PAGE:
Yew Winters hated his name. When he asked his parents about its origins, they fondly told him his mother gave birth under a yew tree. He’d have rather been named Tree.
As soon as his sixteenth birthday, Yew ran away from his home in Wintermill and journeyed northwest until he met Merrilea Sea. Whoever knew sand could be so warm and the sun’s heat could toast his skin to a golden brown? On that beach, Yew abandoned his name and vowed to go only by his surname.
Winters breathed in the tangy, salty air. An undercurrent of rotting fish punctuated the air’s freshness, but he’d grown used to it. For the past forty-seven days he’d spent at sea. Far too long for a man to be away from land. When the ship pulled into the harbor, he nearly kissed the ground once he disembarked. Yes, he had been gone for too long.
Winters pointed to himself. Who was this man calling him?
“Yes, you, yonder by the ship.”
Yew. Winters froze at that name, as if he’d fallen into Wintermill’s icy lake. His breath caught in his throat. “What did you call me?”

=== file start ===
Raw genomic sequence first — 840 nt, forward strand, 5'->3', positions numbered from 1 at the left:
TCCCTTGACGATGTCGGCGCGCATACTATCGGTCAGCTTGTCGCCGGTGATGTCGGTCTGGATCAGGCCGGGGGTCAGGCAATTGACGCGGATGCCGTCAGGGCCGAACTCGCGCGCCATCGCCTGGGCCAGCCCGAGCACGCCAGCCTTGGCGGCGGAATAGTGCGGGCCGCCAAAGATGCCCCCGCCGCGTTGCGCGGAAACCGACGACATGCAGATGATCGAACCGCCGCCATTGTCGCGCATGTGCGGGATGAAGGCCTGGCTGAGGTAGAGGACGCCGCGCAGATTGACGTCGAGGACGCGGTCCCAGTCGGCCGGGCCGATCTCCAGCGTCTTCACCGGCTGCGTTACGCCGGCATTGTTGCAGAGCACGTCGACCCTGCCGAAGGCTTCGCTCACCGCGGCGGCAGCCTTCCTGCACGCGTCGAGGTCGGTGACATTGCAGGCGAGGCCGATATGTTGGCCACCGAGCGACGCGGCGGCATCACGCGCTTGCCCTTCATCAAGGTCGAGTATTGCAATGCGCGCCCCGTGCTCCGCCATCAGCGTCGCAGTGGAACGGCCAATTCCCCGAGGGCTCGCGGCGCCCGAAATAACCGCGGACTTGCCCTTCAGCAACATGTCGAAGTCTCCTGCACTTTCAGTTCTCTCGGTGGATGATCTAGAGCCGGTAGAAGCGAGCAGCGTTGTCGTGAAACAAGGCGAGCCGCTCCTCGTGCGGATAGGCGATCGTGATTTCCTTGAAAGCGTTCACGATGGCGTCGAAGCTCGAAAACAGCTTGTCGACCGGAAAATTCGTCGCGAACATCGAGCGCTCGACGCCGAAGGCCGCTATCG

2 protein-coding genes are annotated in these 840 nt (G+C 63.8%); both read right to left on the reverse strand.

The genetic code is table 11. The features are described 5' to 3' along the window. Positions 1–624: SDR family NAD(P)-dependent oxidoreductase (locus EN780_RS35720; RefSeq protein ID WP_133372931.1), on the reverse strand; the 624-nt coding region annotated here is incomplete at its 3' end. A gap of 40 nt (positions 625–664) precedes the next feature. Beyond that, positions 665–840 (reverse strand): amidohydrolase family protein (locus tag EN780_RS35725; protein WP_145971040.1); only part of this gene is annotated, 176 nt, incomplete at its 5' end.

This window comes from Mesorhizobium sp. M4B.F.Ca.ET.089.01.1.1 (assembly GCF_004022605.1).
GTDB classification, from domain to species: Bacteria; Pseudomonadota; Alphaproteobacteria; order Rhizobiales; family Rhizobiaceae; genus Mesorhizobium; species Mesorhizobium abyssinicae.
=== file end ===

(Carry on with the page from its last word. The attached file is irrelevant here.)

The man lifted his hands—palms toward Winters—and backed away. “I was just wondering if a young lad as yourself wanted to know where the tavern was. Do I know you?”
He bristled at the “Yew” again. “Listen here, stop calling me Yew.”
The man’s eyes crossed. “You? My name’s Pert.”
“Oh.” Winters realized his mistake between the word “you” and his former name as guilt gnawed on his innards. “Sorry, never mind.”
Kaleb, a fellow seaman, came up and clasped him on the shoulder. “So, your real name is Yew, is it? Like the tree?”
Should he cut him now or later? Winters glared at the two men. Damn Yew! “Shut up.”
Would he ever be rid of a name as dreadful as Yew?